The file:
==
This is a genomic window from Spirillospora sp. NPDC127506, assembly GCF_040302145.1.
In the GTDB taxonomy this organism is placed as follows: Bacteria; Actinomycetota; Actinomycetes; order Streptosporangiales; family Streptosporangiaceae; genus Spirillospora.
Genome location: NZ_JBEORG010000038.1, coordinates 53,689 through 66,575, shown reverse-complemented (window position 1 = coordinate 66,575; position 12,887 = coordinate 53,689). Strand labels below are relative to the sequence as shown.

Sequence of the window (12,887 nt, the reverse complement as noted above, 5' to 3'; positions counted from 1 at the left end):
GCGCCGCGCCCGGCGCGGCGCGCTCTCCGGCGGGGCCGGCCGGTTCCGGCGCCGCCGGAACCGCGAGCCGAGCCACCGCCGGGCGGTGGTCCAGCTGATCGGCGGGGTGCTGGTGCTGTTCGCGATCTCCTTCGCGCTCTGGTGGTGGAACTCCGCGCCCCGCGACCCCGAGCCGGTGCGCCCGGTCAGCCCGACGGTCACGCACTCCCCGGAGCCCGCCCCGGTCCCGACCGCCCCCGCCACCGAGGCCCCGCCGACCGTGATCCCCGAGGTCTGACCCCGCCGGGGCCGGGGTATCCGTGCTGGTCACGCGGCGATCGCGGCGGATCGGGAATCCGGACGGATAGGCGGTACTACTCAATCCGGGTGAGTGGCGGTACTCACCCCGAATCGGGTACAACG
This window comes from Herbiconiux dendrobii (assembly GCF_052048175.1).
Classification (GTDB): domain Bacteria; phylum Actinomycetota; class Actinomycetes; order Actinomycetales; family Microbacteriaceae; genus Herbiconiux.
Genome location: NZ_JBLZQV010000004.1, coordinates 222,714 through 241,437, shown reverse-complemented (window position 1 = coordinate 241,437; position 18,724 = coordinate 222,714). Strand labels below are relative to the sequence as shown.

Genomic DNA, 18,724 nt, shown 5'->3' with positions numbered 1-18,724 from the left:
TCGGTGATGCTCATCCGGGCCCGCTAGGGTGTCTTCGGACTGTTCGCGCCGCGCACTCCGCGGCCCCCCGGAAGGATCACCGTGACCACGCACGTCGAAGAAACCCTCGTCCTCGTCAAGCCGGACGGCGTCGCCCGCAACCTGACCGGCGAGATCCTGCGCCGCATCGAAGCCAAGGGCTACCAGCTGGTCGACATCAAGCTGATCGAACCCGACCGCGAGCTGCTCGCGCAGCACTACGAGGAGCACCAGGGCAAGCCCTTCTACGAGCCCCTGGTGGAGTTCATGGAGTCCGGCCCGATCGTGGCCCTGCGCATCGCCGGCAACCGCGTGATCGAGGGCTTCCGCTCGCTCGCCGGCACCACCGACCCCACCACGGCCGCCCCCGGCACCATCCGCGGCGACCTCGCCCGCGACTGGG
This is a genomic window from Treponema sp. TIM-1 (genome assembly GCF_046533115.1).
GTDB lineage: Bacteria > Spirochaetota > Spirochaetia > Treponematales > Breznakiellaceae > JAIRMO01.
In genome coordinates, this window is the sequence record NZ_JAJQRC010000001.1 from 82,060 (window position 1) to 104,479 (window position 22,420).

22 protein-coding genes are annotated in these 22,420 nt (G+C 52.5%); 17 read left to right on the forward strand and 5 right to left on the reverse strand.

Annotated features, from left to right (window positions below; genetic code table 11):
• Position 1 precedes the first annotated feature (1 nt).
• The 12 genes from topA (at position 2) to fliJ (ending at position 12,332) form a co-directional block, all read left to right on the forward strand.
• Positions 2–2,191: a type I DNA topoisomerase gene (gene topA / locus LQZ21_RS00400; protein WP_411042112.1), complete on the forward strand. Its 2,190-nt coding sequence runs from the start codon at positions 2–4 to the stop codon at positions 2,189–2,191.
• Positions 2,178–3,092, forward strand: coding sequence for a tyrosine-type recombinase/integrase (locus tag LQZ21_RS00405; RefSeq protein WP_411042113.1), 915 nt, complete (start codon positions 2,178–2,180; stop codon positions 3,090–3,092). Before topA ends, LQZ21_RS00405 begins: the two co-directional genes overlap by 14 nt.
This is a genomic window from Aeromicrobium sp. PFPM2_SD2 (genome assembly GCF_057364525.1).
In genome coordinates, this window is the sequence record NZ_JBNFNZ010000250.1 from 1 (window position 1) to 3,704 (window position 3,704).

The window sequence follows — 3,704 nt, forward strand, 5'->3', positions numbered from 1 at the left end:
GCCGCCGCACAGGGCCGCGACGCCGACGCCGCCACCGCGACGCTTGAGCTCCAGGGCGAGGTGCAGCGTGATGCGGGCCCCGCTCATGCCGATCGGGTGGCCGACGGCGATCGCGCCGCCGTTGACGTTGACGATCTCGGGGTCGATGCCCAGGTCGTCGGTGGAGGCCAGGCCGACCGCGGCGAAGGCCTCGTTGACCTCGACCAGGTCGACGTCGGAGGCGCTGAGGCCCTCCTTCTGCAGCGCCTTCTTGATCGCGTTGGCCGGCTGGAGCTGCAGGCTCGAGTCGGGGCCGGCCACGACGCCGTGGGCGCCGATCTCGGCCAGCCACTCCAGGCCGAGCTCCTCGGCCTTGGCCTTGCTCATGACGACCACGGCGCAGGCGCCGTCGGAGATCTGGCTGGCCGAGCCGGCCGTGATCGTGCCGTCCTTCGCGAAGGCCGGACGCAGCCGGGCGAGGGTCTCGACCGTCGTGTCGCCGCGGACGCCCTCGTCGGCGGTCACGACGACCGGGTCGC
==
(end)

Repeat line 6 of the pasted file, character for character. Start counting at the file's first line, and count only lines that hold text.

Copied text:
This window comes from Herbiconiux dendrobii (assembly GCF_052048175.1).